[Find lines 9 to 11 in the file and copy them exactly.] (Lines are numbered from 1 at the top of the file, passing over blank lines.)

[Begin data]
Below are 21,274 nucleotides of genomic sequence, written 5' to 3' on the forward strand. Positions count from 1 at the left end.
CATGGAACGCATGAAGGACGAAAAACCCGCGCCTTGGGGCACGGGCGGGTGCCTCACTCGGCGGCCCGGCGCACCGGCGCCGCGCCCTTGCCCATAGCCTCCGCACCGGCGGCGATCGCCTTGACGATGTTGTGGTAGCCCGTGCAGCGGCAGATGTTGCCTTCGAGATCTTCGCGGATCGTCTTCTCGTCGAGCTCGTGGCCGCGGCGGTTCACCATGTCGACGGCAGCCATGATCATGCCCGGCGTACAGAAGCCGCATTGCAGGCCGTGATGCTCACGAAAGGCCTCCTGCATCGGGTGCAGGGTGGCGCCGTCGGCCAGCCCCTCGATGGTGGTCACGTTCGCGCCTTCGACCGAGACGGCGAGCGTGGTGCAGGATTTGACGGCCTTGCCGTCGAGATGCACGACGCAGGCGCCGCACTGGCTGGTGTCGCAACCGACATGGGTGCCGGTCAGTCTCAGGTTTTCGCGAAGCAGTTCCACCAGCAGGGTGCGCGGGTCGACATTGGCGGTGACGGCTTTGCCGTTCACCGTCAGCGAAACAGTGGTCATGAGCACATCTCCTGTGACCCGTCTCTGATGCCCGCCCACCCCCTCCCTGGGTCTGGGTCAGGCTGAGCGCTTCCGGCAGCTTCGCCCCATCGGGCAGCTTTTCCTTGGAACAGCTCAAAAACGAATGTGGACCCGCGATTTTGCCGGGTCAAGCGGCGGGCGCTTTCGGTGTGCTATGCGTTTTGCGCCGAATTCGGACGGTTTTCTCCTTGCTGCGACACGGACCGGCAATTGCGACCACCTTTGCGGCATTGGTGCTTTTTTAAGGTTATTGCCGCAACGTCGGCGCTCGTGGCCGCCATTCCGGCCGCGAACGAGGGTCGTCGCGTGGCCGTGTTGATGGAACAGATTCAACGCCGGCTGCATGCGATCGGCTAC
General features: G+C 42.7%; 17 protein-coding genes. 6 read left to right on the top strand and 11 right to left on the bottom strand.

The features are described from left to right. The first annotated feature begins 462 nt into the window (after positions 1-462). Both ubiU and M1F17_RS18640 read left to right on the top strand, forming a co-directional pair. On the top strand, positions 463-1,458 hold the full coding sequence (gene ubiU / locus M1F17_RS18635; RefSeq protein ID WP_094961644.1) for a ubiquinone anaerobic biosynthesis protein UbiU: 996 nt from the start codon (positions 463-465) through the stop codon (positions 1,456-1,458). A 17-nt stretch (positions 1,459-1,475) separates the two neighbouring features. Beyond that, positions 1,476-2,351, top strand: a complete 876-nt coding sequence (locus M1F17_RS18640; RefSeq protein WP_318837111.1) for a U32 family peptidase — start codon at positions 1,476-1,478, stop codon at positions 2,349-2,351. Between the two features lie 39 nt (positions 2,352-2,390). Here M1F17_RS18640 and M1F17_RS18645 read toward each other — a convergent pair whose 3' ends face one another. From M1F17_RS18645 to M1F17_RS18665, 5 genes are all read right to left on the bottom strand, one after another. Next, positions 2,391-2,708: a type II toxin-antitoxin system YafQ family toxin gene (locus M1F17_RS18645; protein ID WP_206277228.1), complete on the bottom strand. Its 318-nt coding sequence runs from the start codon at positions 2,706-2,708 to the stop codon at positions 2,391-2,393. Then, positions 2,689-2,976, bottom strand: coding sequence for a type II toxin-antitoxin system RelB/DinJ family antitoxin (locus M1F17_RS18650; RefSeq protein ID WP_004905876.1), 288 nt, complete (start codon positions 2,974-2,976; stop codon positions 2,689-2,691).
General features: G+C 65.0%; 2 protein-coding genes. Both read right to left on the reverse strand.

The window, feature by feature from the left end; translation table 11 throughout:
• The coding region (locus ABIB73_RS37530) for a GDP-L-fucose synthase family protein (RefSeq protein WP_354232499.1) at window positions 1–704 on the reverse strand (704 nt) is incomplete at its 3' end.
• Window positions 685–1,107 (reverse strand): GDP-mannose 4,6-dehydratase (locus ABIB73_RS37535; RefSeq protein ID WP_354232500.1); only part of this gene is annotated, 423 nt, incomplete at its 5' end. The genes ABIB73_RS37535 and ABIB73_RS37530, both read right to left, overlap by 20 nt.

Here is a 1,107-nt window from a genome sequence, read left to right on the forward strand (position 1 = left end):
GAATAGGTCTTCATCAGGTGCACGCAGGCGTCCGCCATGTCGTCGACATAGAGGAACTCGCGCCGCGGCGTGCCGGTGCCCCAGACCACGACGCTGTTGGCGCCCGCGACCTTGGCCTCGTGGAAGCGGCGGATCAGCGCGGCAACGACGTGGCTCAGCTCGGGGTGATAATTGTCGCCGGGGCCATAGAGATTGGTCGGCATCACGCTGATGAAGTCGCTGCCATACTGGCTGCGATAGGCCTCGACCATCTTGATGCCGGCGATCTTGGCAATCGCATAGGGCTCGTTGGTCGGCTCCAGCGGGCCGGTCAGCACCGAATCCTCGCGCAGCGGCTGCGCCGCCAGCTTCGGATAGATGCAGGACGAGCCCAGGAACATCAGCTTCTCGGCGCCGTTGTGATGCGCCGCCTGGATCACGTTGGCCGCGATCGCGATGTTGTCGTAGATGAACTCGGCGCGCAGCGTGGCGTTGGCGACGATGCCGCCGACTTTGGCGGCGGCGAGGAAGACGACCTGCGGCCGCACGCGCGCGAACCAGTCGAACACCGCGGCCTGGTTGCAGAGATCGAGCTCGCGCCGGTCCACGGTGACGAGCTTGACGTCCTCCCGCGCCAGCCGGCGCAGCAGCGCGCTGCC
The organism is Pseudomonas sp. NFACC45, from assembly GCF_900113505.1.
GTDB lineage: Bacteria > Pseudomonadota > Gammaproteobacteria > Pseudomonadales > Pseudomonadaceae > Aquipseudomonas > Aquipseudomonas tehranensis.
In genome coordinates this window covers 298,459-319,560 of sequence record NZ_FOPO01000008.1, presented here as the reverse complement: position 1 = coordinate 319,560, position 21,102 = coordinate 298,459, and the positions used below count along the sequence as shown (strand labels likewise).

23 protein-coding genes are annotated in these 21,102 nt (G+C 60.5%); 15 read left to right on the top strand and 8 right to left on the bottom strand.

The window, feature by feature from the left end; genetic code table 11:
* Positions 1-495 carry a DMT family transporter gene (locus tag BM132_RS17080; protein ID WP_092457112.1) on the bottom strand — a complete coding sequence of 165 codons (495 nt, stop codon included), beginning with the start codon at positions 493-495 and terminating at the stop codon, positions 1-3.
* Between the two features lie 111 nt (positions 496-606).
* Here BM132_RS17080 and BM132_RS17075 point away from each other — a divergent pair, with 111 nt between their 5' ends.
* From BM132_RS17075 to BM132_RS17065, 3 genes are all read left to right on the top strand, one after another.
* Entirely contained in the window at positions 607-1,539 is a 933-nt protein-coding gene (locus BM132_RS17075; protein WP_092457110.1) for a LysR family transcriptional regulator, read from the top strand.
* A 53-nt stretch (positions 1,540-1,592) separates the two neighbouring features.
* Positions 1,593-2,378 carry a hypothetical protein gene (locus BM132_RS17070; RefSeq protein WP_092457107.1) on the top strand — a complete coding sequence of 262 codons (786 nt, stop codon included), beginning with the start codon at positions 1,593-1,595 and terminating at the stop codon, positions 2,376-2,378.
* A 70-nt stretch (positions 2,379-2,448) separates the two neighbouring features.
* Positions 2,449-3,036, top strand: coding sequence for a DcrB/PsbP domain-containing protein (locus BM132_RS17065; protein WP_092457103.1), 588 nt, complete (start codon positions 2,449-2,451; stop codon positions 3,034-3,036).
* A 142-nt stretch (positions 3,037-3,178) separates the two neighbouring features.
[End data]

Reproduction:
Here is a 1,107-nt window from a genome sequence, read left to right on the forward strand (position 1 = left end):
GAATAGGTCTTCATCAGGTGCACGCAGGCGTCCGCCATGTCGTCGACATAGAGGAACTCGCGCCGCGGCGTGCCGGTGCCCCAGACCACGACGCTGTTGGCGCCCGCGACCTTGGCCTCGTGGAAGCGGCGGATCAGCGCGGCAACGACGTGGCTCAGCTCGGGGTGATAATTGTCGCCGGGGCCATAGAGATTGGTCGGCATCACGCTGATGAAGTCGCTGCCATACTGGCTGCGATAGGCCTCGACCATCTTGATGCCGGCGATCTTGGCAATCGCATAGGGCTCGTTGGTCGGCTCCAGCGGGCCGGTCAGCACCGAATCCTCGCGCAGCGGCTGCGCCGCCAGCTTCGGATAGATGCAGGACGAGCCCAGGAACATCAGCTTCTCGGCGCCGTTGTGATGCGCCGCCTGGATCACGTTGGCCGCGATCGCGATGTTGTCGTAGATGAACTCGGCGCGCAGCGTGGCGTTGGCGACGATGCCGCCGACTTTGGCGGCGGCGAGGAAGACGACCTGCGGCCGCACGCGCGCGAACCAGTCGAACACCGCGGCCTGGTTGCAGAGATCGAGCTCGCGCCGGTCCACGGTGACGAGCTTGACGTCCTCCCGCGCCAGCCGGCGCAGCAGCGCGCTGCC
The organism is Pseudomonas sp. NFACC45, from assembly GCF_900113505.1.